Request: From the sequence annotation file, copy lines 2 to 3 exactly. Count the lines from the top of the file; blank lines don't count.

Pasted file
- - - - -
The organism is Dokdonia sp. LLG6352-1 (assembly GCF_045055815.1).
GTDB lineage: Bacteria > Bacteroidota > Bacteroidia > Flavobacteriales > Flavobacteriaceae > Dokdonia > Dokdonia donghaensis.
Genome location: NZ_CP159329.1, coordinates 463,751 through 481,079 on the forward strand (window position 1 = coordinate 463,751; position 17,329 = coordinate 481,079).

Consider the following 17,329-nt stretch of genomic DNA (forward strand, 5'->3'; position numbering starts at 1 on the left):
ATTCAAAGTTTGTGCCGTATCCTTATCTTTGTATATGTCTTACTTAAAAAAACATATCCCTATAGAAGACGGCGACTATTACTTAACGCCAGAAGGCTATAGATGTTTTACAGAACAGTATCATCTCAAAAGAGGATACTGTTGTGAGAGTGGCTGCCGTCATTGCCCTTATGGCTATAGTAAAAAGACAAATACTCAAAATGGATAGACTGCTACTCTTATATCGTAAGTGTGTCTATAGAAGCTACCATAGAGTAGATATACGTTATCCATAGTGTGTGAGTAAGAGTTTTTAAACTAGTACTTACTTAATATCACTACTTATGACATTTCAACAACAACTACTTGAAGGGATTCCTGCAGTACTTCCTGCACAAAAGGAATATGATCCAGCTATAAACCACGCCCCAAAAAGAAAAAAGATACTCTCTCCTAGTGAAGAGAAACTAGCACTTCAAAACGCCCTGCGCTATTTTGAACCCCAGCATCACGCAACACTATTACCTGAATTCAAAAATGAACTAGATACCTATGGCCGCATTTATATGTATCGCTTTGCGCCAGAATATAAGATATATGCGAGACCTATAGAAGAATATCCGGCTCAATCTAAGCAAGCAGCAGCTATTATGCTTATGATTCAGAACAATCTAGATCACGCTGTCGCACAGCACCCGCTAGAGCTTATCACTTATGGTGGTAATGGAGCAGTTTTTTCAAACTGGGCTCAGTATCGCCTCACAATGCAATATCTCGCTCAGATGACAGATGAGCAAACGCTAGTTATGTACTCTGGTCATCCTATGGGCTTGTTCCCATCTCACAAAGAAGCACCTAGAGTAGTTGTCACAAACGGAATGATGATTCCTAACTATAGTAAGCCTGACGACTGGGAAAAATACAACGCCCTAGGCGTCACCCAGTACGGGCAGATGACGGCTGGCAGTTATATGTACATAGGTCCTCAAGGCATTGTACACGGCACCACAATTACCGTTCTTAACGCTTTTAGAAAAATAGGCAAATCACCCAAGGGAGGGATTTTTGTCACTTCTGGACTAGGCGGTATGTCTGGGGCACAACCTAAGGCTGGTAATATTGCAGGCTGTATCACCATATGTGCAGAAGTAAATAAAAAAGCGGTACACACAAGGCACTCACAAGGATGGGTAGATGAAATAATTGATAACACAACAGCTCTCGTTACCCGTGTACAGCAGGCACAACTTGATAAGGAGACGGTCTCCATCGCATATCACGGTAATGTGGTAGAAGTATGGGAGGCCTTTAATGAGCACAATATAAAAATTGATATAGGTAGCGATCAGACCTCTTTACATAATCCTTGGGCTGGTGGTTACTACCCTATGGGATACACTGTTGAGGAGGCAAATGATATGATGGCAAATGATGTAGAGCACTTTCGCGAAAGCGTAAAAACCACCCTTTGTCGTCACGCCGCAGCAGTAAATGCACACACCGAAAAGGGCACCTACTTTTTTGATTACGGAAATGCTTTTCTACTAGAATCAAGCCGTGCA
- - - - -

GTDB lineage: Bacteria > Bacteroidota > Bacteroidia > Flavobacteriales > Flavobacteriaceae > Dokdonia > Dokdonia donghaensis.
Genome location: NZ_CP159329.1, coordinates 463,751 through 481,079 on the forward strand (window position 1 = coordinate 463,751; position 17,329 = coordinate 481,079).